WHAT OUR KIDS DO
A new survey reveals how labour activities take precedence over schooling
Statistician-General Pali Lehohla proposes that policymakers consider supporting teachers who care for children in rural areas. After this week’s release of the Survey of Activities of Young People, Lehohla told City Press that schooling for many rural children was disrupted because they were left to fend for themselves, as their parents did not live with them.
The report found glaring differences in the fortunes of children aged seven to 17 living in rural versus urban areas, as well as in children of different races.
Almost 9% of rural children are child labourers, as opposed to 2% of their urban counterparts.
In addition, 28.3% of African children do not live with either of their parents, which the report found had a negative effect on their school attendance. In contrast, more than three quarters (75.6%) of white children live with both parents.
“What is important is to look at the disruptive nature of their lives when it comes to schooling among black children,” said Lehohla.
“There are a lot of chores that children get engaged in, and their living arrangements at home do not promote school attendance.
“Many black children do not stay with their parents. That is a very difficult situation for them, and they need to be supported in terms of their education.”
Lehohla cited the repeated assertion of education policymakers that parents should be more involved in their children’s schooling, saying that, for many, this was simply not possible.
“These people travel long distances or they don’t stay with their children for a variety of reasons – economic or otherwise – and that [involvement in their offsprings’ education] does not happen,” he said.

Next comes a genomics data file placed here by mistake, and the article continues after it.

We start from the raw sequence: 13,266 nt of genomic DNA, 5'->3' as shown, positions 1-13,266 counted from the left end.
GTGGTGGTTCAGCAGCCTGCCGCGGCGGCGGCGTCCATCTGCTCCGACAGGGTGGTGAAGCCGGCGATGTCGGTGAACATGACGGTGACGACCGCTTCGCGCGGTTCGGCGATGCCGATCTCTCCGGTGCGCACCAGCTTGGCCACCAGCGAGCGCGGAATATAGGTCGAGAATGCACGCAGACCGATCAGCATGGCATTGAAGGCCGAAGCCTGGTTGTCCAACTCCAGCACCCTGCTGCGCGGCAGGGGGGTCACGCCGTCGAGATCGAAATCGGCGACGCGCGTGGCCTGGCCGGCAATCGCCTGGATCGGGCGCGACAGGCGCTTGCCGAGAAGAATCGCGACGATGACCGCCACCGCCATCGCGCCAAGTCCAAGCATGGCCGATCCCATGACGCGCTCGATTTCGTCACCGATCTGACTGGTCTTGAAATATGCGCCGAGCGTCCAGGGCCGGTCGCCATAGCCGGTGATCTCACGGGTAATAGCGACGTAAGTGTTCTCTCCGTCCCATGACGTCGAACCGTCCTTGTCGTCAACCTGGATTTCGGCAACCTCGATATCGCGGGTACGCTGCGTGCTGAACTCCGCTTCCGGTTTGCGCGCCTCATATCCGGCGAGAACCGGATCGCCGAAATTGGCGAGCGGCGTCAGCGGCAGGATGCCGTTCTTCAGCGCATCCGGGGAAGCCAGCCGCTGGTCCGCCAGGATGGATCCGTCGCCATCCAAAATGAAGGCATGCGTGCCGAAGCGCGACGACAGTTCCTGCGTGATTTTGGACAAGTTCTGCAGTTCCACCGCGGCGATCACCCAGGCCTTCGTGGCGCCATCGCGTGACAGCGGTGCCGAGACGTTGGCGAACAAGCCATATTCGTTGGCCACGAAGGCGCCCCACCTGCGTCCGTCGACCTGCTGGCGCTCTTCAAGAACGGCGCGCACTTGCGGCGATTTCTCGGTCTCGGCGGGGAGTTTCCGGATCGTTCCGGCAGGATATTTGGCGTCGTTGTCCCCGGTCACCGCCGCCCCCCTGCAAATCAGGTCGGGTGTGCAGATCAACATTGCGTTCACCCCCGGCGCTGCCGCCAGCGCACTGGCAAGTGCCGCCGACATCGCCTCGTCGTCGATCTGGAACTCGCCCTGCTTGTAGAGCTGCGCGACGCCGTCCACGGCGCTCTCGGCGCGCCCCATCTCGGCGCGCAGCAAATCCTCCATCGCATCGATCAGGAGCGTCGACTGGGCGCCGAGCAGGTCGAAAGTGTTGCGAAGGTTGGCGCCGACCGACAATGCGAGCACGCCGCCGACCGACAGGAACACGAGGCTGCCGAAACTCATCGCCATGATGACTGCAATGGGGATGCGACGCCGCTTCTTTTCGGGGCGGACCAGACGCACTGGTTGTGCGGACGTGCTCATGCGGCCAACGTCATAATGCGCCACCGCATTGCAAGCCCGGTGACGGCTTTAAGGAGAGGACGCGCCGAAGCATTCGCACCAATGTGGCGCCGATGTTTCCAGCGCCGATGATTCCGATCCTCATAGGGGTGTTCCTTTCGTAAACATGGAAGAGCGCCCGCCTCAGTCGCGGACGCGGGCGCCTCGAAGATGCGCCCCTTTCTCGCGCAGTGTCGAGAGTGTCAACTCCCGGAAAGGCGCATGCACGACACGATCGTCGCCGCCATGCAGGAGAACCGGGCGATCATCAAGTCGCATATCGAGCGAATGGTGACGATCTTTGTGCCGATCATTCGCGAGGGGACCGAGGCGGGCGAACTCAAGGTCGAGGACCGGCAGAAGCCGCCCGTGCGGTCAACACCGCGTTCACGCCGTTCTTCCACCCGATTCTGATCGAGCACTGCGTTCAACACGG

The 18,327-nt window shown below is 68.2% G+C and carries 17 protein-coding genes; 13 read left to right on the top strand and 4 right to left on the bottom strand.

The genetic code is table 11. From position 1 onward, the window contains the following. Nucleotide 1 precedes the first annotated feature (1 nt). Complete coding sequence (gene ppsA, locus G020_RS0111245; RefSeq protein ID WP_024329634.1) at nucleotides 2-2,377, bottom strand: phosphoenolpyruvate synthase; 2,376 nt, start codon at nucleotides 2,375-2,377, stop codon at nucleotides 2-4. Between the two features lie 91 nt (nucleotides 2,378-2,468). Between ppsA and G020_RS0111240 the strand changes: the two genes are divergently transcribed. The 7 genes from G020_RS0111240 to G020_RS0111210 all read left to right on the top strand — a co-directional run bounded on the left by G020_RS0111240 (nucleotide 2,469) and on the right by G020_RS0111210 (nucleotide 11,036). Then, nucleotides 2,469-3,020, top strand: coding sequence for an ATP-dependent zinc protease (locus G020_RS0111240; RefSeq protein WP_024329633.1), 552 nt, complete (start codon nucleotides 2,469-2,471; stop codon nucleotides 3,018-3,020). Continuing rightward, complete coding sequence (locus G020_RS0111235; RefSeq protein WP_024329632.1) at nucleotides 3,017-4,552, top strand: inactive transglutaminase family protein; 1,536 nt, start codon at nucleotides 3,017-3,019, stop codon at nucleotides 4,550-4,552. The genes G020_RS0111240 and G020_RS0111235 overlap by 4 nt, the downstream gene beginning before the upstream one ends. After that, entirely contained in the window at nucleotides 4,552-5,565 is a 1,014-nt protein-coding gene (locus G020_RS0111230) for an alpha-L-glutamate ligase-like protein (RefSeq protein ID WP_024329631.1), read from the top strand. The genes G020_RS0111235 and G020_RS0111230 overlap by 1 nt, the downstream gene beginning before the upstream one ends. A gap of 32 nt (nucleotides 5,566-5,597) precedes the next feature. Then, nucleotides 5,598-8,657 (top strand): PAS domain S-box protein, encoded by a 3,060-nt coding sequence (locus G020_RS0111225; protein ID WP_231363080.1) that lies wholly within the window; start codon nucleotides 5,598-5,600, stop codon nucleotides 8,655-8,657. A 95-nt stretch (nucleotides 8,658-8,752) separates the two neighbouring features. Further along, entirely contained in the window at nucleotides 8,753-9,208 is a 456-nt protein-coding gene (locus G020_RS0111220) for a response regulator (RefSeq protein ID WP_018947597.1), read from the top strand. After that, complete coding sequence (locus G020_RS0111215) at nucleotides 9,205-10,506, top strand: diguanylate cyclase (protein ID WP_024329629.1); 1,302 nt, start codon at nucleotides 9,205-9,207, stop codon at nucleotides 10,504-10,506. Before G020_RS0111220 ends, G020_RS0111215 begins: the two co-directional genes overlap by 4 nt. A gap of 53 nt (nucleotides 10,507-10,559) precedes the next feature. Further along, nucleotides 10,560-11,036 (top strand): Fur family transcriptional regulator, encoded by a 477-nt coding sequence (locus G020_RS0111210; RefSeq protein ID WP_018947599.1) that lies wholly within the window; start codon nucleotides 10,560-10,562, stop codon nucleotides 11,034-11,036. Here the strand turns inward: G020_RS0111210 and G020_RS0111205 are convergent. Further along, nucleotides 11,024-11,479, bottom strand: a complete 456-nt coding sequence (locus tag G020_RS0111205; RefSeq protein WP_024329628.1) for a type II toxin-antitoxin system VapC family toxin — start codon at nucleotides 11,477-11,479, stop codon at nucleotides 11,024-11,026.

Lehohla said teachers were becoming the de facto guardians of many rural children with absent parents.
He added that child-rearing and the workload many children experienced at home – 3.1% of children spend more than 15 hours a week on household chores – needed to be addressed.
The report found that 13.7% of children aged between seven and 10 were expected to do their schoolwork, chores around the house and participate in economic activity such as working in the family’s business.
That percentage increases as children get older, reaching up to 27.7% for teens between the ages of 15 and 17. For children whose parents do not live with them, the figure rises to 30.1%.
“This is not going to be won – that is what these numbers are saying. We need to understand, particularly at the education level, that teachers are the parents of these children. When teachers have to do this kind of thing, they need to be supported,” Lehohla said.
The study also found that 29.2% of children skipped school in 2015 because they were involved in economic activities. The figure is down from 35.7% in 2010.
Children aged 16 to 17 were more likely to be engaged in child labour than other age groups, and African children were the worst affected.
Education expert Professor Mary Metcalfe said that, in her interactions with teachers and schools, she also found that a high number of pupils did not live with their parents.
“There is a higher school dropout rate among pupils in homes where parents are not present,” she said.
“I constantly come across schools where the teachers carry the additional responsibility of caring for children – not only because of parental absence, but also because of extreme poverty. Teachers bring toiletries so that children can wash, and food so that children can eat.
“The care given by teachers and the sacrifice that this entails astounds and moves me. It is additional work undertaken because of the teachers’ deep commitment. It deserves greater support.”
Metcalfe said the approach to parental involvement in schools needed to be more responsive to the needs of grandparents, many of whom were their children’s caregivers. She said social workers needed to be reintroduced to schools, but only a few provinces had this category of support staff.
Metcalfe pointed to the need for closer collaboration with the department of social development.
“We need much more support and imaginative responses to the after-school possibilities of care and support,” she said.
“Pupils can be involved in after-school activities that are emotionally nourishing and build confidence, such as sport and a variety of arts and cultural activities.”
PUT TO WORK A little girl clears up the debris after her home and others burnt down during a fire in an informal settlement